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Saturday, September 19, 2015

Democracy, It Belongs to the World, but Who Does it Better?

Democracy was born in ancient Greece, those people loved to vote, and debate. They would vote on things for days. But, that proved difficult and unwieldy, not nearly efficient enough for Americans. We like things streamlined, trimmed and neat. When we tossed all the foreigners out in 1700s (and it was not easy, we still sounded remarkably similar, thank goodness for the uniforms) we decided to make a good American Democracy.

George Washington said "I won't be king, but I will be the leader, we just need a good name, maybe Prime Minister. No that sounds too European, and it will look lousy on the Presidential Seal. Hey, how about Presidential, or better yet, President?"

"Great idea, what about us, though, we were there too?" the other founding fathers cried in dismay.

"You can be the Houses of Congress," Washington replied. 

They cheered, danced, drank, voted to shutdown the Federal Government and went on recess. Modern American Democracy was born.

And what a fine institution it is. Not a real democracy, it is what we like to call a representative democracy. We vote for people who tell us how bad other people are. They go to Washington and act like children, and ignore the needs of the people. If they can do this long enough they will be appointed to key committee positions, where they can ignore the needs of a much larger group of people.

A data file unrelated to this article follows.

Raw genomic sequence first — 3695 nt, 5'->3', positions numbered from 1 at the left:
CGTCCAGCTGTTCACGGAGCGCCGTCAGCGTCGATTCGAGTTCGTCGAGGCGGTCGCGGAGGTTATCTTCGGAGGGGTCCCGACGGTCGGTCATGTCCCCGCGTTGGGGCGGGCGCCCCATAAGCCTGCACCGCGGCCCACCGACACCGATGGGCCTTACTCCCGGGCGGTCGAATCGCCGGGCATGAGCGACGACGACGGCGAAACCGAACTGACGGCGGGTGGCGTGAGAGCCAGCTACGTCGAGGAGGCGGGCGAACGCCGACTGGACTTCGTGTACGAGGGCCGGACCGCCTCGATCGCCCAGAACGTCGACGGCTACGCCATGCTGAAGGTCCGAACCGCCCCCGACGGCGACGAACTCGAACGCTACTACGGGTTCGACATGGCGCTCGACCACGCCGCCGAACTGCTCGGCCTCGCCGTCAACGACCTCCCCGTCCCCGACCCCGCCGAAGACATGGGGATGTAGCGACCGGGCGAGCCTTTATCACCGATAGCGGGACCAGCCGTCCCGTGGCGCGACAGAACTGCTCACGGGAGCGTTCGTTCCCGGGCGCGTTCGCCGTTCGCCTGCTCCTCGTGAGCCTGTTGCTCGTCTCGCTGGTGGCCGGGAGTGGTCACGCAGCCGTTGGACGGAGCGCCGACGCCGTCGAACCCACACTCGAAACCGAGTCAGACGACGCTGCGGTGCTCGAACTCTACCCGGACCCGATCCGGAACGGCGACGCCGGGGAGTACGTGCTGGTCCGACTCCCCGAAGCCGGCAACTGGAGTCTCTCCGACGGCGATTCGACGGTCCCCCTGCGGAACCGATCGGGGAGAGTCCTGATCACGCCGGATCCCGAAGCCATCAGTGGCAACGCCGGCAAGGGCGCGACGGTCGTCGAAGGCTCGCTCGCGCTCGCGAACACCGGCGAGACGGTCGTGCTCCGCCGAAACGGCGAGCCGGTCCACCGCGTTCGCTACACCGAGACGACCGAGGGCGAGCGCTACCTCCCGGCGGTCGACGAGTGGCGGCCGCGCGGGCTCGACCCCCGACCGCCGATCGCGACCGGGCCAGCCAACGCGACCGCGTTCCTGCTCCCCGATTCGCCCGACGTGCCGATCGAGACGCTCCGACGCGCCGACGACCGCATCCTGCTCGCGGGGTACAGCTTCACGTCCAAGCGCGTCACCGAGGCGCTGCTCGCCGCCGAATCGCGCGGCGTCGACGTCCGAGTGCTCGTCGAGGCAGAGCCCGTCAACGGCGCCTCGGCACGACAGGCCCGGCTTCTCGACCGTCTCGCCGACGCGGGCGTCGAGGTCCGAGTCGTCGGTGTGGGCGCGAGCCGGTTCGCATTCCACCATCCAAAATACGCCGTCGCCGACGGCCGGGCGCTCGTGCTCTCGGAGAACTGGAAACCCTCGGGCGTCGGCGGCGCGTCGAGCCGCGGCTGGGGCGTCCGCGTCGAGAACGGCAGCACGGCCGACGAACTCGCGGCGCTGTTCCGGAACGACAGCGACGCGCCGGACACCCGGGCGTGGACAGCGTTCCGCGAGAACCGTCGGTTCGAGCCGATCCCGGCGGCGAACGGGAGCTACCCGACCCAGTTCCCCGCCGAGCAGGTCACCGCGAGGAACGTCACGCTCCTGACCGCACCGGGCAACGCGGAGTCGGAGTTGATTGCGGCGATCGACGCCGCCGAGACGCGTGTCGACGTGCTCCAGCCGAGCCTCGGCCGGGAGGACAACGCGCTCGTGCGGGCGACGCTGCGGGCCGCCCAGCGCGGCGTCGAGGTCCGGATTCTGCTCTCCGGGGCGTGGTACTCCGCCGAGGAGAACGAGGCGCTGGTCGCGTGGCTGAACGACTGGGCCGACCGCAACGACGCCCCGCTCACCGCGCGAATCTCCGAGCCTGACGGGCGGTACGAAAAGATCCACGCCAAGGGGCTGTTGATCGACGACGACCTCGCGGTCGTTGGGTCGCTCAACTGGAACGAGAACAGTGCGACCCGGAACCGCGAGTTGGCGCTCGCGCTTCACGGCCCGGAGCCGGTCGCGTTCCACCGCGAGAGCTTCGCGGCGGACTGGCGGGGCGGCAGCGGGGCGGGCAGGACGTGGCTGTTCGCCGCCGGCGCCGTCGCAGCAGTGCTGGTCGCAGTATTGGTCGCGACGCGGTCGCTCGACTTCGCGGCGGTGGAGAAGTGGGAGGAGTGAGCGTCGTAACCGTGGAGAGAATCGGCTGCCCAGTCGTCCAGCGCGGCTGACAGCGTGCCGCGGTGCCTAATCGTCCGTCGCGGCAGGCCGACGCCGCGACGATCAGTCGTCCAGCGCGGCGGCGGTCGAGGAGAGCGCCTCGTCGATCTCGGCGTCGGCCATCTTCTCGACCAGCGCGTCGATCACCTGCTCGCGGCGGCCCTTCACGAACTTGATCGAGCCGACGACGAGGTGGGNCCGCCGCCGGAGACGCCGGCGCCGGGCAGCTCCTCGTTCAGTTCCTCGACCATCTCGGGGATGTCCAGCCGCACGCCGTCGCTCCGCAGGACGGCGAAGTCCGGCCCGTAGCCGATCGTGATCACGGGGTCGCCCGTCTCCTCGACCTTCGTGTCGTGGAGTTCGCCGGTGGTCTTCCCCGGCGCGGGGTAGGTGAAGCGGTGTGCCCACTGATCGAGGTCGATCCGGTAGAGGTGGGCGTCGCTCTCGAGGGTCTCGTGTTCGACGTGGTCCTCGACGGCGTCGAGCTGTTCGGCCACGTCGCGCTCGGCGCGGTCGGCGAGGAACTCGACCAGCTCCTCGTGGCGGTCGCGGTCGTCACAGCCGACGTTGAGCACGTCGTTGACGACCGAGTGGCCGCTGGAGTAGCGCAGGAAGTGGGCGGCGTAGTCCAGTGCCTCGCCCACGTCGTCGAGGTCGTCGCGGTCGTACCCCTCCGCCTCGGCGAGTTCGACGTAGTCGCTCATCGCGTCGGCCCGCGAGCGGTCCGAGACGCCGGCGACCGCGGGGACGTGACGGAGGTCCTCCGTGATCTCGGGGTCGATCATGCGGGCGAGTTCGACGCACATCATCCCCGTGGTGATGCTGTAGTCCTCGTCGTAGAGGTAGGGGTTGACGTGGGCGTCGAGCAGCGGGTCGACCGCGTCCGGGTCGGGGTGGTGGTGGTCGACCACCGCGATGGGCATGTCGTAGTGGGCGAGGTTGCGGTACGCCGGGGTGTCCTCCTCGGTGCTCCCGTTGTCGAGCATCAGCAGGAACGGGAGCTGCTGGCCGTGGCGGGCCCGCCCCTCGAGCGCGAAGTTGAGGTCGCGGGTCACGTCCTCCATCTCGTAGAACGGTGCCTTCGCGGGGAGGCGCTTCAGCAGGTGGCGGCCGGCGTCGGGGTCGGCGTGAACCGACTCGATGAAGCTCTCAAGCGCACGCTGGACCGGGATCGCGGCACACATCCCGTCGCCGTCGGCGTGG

Really, it is the ultimate evolution of Government, the pinnacle of Democracy. We vote, they vote, and things run smoothly. 

If you can draw enough attention to yourself you have the opportunity to apply for the
ultimate job in American Politics, Vice Presidency. 

You want to talk about a plum assignment, this is one getting over job. Oh sure, he has to be "President of the Senate" and if something happens to the President he better be sober, but other than that he is just along for the ride. Man, what a gig.

There is nothing comparable in the UK government with its Westminster System, and uncodified constitution, Which, by the way means:

the fundamental rules often take the form of customsusageprecedent and a 
variety of statutes and legal instruments.

I am only speaking for myself here, but I think there is way to much left open there. Imagine going into a "pub" and asking for a "pint" and saying you would like it chilled. Would David Cameron send in his legion of jack booted thugs to whisk you away, saying "chilled beer kind of goes against our customs, and as such is a violation of our uncodified constitution, mate."

Don't forget to check out the competition at Blog of Thog. Comment, and tell him he is a wonderful blogger, but a little off base, or spot on. It is your chance to have a say

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